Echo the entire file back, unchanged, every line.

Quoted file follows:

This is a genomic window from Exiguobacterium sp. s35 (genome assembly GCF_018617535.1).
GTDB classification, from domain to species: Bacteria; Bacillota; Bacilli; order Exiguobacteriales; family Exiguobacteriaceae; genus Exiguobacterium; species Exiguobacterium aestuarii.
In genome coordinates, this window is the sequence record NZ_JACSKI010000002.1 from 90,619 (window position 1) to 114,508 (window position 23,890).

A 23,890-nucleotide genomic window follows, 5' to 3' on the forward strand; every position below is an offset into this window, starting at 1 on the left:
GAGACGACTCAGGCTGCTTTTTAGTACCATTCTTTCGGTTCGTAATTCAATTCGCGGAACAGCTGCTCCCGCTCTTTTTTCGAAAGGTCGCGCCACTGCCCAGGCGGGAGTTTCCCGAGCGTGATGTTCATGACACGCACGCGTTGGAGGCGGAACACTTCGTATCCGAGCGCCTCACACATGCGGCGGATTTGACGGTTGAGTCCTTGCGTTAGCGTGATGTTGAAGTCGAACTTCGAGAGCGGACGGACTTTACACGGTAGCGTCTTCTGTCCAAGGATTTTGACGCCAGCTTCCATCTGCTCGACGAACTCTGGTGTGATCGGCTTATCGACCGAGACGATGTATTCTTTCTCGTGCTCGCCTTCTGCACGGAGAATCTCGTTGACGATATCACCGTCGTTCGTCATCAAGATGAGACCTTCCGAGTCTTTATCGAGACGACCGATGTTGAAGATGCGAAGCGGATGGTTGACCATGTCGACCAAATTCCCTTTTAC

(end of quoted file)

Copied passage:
This is a genomic window from Exiguobacterium sp. s35 (genome assembly GCF_018617535.1).
GTDB classification, from domain to species: Bacteria; Bacillota; Bacilli; order Exiguobacteriales; family Exiguobacteriaceae; genus Exiguobacterium; species Exiguobacterium aestuarii.
In genome coordinates, this window is the sequence record NZ_JACSKI010000002.1 from 90,619 (window position 1) to 114,508 (window position 23,890).

A 23,890-nucleotide genomic window follows, 5' to 3' on the forward strand; every position below is an offset into this window, starting at 1 on the left:
GAGACGACTCAGGCTGCTTTTTAGTACCATTCTTTCGGTTCGTAATTCAATTCGCGGAACAGCTGCTCCCGCTCTTTTTTCGAAAGGTCGCGCCACTGCCCAGGCGGGAGTTTCCCGAGCGTGATGTTCATGACACGCACGCGTTGGAGGCGGAACACTTCGTATCCGAGCGCCTCACACATGCGGCGGATTTGACGGTTGAGTCCTTGCGTTAGCGTGATGTTGAAGTCGAACTTCGAGAGCGGACGGACTTTACACGGTAGCGTCTTCTGTCCAAGGATTTTGACGCCAGCTTCCATCTGCTCGACGAACTCTGGTGTGATCGGCTTATCGACCGAGACGATGTATTCTTTCTCGTGCTCGCCTTCTGCACGGAGAATCTCGTTGACGATATCACCGTCGTTCGTCATCAAGATGAGACCTTCCGAGTCTTTATCGAGACGACCGATGTTGAAGATGCGAAGCGGATGGTTGACCATGTCGACCAAATTCCCTTTTAC